"For we do not wrestle against flesh and blood, but against the rulers, against the authorities, against the cosmic powers over this present darkness, against the spiritual forces of evil in the heavenly places. Therefore take up the whole armor of God, that you may be able to withstand in the evil day, and having done all, to stand firm." Ephesians 6:12-13
5. We will not find Him in despair.
It might be tempting to give up—to rage against the heavens and close our heart to God. It might seem like the only way forward is to embrace the void, fall into the blackness and declare, "I will have nothing to do with a God that allows such terrible things to happen." When we do this, we set ourselves in the place of God and we make ourselves His judge—even when we try to believe that He is not there.
This is never the path to peace, meaning or sanity.
In doing this, we embrace the very meaninglessness that allows evil to exist in the first place. It's only in the delusional mind of the person who thinks there is no God (or they themselves are God) that violent and murderous acts can be embraced and carried out. If God is not the standard of what is right and good, then there is no standard other than what each person thinks is right in their own eyes. Embracing despair and hatred for God is the very thing that led the murderer to walk into the church and do what he did.
"The fool says in his heart, “There is no God.” They are corrupt, they do abominable deeds; there is none who does good." Psalm 14:1
1. We will find Him in the Cross.
So, where should we look to find God when something this terrible happens? Where should our eyes look to find meaning and answers? How can we make sense out of the evil that is all around us?
Most churches have a visible reminder of where we can find our hope when deadly tragedy strikes close to home—a lot of Christians even wear it around their neck. Does it seem strange the way the church has lifted up the symbol of Jesus' death? Why would they want to think about crucifixion? It was to remind them that death cannot stop us because it is not the end.
Since the beginning, it has been impossible to discourage the church by acts of terror and violence because that's how it was born. It was by Jesus' death on the cross that the power of death was destroyed.
The attitude of the church has always been an echo of Jesus' words, ""Don't be afraid of those who want to kill your body; they cannot touch your soul. Fear only God, who can destroy both soul and body in hell." (Matthew 10:28) In the same chapter, Jesus said that He didn't come to bring immediate peace but the violence of a sword, that He was sending His church out like sheep among wolves. Then He showed us exactly what the life of faith was going to look like as He was nailed to a cross and bled to death saying:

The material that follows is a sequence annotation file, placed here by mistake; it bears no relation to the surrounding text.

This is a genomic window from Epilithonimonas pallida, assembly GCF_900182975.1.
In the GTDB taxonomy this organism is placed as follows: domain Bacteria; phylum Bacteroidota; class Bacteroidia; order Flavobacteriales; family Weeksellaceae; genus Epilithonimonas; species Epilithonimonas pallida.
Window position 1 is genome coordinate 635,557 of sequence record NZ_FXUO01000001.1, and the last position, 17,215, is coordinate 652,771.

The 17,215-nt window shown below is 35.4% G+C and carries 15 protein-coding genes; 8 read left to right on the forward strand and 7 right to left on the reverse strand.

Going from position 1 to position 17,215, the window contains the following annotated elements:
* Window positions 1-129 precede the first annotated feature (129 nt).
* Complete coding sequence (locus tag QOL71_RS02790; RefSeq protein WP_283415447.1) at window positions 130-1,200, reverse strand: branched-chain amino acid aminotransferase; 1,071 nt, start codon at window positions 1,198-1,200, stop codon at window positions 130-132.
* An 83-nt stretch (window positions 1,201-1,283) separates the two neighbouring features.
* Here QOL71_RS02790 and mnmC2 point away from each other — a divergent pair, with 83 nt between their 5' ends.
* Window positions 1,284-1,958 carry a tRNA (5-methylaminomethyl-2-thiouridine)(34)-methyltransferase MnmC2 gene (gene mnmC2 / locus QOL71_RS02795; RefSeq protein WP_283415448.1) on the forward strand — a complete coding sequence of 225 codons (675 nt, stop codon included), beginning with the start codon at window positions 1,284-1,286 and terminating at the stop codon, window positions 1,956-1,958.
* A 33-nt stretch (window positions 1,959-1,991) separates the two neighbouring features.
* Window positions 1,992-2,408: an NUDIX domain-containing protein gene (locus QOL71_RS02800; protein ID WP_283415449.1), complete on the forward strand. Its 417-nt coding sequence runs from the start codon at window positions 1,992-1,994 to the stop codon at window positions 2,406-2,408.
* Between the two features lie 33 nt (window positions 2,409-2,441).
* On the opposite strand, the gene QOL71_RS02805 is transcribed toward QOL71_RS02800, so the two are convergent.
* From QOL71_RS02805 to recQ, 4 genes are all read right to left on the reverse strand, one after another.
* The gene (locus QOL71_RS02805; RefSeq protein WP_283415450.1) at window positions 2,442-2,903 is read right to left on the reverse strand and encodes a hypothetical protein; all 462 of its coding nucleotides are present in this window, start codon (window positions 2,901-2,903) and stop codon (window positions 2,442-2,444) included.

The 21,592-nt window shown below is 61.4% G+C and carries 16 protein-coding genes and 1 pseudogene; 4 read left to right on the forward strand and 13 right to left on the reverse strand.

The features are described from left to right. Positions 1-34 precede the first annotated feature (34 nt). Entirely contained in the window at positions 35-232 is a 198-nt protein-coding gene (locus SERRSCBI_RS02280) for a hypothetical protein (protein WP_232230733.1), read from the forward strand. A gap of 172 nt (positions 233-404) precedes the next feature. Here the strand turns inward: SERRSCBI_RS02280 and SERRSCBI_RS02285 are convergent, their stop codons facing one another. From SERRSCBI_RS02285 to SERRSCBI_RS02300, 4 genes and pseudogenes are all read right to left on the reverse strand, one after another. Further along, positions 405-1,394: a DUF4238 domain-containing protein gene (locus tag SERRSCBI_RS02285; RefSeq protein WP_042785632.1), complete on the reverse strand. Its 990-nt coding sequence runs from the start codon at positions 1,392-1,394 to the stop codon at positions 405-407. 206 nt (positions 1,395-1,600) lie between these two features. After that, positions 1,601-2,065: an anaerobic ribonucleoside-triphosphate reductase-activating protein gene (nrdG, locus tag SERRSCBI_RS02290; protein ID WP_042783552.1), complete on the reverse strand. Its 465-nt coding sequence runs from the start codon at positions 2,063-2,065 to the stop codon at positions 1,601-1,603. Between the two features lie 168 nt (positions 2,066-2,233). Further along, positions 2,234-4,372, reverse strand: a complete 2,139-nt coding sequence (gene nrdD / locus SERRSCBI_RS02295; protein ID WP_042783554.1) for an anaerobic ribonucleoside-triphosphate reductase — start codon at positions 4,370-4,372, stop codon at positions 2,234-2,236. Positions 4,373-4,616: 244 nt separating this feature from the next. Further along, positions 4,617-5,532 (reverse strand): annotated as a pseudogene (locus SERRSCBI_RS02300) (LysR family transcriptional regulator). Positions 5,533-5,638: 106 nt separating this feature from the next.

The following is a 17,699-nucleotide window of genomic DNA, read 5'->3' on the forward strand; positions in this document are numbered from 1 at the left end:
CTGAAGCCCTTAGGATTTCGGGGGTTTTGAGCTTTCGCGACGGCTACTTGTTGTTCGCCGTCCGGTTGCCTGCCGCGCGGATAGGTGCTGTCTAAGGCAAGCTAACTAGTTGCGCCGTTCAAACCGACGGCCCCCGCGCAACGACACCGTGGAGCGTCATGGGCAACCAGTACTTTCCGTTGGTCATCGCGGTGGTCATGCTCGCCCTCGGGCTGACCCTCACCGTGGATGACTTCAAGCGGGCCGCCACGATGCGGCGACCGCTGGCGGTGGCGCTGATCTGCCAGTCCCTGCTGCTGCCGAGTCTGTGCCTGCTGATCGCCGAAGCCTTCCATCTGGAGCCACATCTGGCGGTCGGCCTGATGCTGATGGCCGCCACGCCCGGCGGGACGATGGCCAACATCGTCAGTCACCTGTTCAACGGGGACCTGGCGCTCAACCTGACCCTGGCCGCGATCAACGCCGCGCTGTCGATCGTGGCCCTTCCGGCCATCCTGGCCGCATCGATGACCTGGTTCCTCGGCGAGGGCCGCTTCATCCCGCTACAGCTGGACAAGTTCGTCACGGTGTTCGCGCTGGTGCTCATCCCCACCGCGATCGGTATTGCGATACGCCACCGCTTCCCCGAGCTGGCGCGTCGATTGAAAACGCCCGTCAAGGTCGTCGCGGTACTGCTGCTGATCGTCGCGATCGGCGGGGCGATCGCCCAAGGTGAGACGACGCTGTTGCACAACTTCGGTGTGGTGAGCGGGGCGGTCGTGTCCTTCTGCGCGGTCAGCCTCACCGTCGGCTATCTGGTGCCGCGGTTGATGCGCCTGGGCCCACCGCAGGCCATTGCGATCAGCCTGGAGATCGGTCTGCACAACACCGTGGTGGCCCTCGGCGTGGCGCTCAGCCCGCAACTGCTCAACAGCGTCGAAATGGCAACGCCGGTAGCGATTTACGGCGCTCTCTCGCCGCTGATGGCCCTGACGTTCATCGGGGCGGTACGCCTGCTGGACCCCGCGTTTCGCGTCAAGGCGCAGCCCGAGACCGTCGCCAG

“Father, forgive them, for they know not what they do.” Luke 23:34
Our hope isn't that we're going to escape a bloody death—maybe we will, maybe we won't—no promises. Our hope is that no matter what happens to us, we will also rise. Death will not be the end. Why else do you think the early Christians buried each other with crosses on the grave markers? Many of them were killed by enemies while worshiping and proclaiming the Gospel of Jesus, too. They had all seen people murdered on crosses—why did they embrace the cross as a symbol of hope?
You know why. Just like Jesus rose from the dead, He promised they would, too.
"The message of the cross is complete absurdity to those who are headed for ruin, but to us who are experiencing salvation it is the power of God." 1 Corinthians 1:18-19
I want life to make sense, too—but I'm right there with you. When unimaginable evils happen, I'm tempted to look for God in safety, comfort, and revenge. When I can't find Him there, I get scared and start to doubt everything I believe about His goodness. I might not have written this for you, I may have written it for me. I need to remember that the one place we are promised to find answers for the evils in this troubled world is in the cross of Christ.
Christ has died. Christ is risen. Christ will come again.
This world only makes sense when we look at it through the light of that truth.